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Let It Snow

Mambo Number 1

BAMcinématek's series of orphan movies, drawn from the results of the Voice's year-end critics' poll, continues this weekend with the local premiere of Millennium Mambo (June 29), the latest (and first of a planned "youth" trilogy) by famously undistributable Taiwanese master Hou Hsiao-hsien. Even Hou's usual champions were lukewarm in this case—the film barely made a ripple at Cannes, and the director's longtime patron, the New York Film Festival, failed to issue the customary invite. But this shimmering excursion through Taipei nightlife—scored to a ghostly, faraway electro throb and coated in a neon glaze by cinematographer Mark Lee—is a slow burn of profound sadness salved by some of Hou's most breath-catchingly beautiful passages to date.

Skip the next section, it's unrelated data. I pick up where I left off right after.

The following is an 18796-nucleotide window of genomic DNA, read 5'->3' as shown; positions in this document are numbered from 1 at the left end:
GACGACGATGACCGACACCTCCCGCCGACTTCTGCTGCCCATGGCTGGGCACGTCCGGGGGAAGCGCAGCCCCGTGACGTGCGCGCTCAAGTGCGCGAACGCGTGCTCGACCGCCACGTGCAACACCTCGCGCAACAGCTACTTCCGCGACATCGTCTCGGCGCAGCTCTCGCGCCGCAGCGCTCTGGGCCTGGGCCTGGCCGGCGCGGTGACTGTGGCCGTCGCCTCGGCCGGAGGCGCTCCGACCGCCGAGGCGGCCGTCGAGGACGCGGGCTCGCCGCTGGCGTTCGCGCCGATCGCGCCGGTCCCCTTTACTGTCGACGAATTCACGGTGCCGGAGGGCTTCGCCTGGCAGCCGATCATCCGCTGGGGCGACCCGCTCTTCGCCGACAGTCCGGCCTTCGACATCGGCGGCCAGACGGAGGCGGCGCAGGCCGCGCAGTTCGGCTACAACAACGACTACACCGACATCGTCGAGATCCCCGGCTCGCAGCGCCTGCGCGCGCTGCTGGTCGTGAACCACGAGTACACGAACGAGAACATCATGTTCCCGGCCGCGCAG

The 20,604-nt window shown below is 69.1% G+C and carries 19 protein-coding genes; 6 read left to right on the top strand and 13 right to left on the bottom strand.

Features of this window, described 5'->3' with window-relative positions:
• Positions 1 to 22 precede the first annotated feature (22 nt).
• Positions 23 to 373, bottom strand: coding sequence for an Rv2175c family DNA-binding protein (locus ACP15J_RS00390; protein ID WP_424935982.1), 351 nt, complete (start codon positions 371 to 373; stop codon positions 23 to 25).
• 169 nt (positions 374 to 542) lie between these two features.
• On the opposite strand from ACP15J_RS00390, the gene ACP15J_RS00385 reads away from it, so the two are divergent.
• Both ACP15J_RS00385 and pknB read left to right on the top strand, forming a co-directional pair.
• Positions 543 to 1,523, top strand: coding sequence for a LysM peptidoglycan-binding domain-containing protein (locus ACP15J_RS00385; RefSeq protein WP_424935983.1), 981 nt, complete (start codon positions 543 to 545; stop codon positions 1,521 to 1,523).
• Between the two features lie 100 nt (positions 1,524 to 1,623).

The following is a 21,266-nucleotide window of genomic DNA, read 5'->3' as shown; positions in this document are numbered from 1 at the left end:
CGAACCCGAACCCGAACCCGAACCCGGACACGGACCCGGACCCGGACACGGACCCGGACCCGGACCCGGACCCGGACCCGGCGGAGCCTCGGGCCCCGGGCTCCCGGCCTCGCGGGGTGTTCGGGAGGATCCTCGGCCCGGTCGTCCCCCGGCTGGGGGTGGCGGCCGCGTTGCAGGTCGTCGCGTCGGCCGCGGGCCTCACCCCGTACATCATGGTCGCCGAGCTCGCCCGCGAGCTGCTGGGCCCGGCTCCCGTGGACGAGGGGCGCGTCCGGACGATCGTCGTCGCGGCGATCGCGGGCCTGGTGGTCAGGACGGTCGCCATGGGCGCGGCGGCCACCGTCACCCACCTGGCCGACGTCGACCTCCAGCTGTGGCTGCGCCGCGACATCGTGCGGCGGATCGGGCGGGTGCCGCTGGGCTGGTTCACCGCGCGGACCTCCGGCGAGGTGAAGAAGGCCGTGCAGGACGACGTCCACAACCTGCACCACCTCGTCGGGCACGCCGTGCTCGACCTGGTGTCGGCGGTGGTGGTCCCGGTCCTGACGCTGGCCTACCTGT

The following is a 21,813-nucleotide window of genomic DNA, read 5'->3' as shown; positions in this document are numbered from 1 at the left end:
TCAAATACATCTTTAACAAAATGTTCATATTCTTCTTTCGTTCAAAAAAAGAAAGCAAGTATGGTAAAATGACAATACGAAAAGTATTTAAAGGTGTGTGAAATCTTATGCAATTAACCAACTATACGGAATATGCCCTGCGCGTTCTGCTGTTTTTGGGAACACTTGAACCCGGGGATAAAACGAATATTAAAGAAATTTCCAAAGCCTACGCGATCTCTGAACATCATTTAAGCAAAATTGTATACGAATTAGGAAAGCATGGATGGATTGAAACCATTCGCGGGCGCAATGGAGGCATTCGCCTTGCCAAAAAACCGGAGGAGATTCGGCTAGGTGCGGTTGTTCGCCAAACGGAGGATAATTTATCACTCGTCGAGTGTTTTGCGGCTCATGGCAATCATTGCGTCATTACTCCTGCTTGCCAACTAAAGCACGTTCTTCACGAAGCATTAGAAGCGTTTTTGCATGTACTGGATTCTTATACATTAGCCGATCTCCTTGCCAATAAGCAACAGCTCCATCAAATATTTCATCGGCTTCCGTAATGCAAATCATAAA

Case in point: The opening tracking shot, slightly slowed down and flooded with resigned Wong-ian narration, tails a young woman as she blithely strides along a covered, fluorescent-lit footbridge, smoking a cigarette and occasionally peering over her shoulder. The movie concludes with another backward glance, a literal invocation of movie magic: snow falling on old film posters high above a deserted Main Street. In between, Mambo in some ways revisits Flowers of Shanghai, Hou's brothel-set period piece—it's also a story of entrapment shrouded in an opiate fog. Though the camera is more restless than usual (there are fractionally more cuts too), the film's subject is inertia. Twentyish Vicky (the impossibly luminous Shu Qi), stuck with a possessive, good-for-nothing boyfriend, strikes up a friendship with an older, pensive mobster (Hou regular Jack Kao), and arrives at a new equilibrium by the end. But Hou charts her metamorphosis via chunks of purposefully stagnant real-time, punctuated by fleeting, deciduous epiphanies. The vortex-like structure of flashbacks within flashbacks is further complicated by hindsight: Vicky's rueful voice-over is situated 10 years in the future, and the narration often simply relates the action that will follow a few scenes hence, freighting the film with a vertiginous déjà vu. A mid-movie detour to a mountain town in Hokkaido occasions facial imprints in a snowbank. It's Millennium Mambo's single most exquisite image—an indelible symbol of evanescence.

 
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